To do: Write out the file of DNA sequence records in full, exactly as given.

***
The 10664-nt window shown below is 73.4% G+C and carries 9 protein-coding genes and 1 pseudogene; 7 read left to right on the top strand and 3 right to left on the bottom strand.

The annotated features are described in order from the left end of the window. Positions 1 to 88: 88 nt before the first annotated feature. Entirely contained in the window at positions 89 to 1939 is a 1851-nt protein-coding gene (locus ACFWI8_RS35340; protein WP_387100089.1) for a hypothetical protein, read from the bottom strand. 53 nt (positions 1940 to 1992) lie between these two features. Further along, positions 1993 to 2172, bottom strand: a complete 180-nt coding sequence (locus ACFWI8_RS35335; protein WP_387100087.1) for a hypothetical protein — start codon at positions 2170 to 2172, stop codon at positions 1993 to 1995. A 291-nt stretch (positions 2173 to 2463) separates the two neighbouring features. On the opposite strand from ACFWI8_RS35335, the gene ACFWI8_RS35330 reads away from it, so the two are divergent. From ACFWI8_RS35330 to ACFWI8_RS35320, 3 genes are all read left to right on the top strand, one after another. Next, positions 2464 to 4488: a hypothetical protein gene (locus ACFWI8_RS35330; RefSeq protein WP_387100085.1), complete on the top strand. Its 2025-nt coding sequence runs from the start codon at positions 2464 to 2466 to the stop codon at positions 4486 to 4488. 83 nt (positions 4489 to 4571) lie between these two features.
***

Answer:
The 10664-nt window shown below is 73.4% G+C and carries 9 protein-coding genes and 1 pseudogene; 7 read left to right on the top strand and 3 right to left on the bottom strand.

The annotated features are described in order from the left end of the window. Positions 1 to 88: 88 nt before the first annotated feature. Entirely contained in the window at positions 89 to 1939 is a 1851-nt protein-coding gene (locus ACFWI8_RS35340; protein WP_387100089.1) for a hypothetical protein, read from the bottom strand. 53 nt (positions 1940 to 1992) lie between these two features. Further along, positions 1993 to 2172, bottom strand: a complete 180-nt coding sequence (locus ACFWI8_RS35335; protein WP_387100087.1) for a hypothetical protein — start codon at positions 2170 to 2172, stop codon at positions 1993 to 1995. A 291-nt stretch (positions 2173 to 2463) separates the two neighbouring features. On the opposite strand from ACFWI8_RS35335, the gene ACFWI8_RS35330 reads away from it, so the two are divergent. From ACFWI8_RS35330 to ACFWI8_RS35320, 3 genes are all read left to right on the top strand, one after another. Next, positions 2464 to 4488: a hypothetical protein gene (locus ACFWI8_RS35330; RefSeq protein WP_387100085.1), complete on the top strand. Its 2025-nt coding sequence runs from the start codon at positions 2464 to 2466 to the stop codon at positions 4486 to 4488. 83 nt (positions 4489 to 4571) lie between these two features.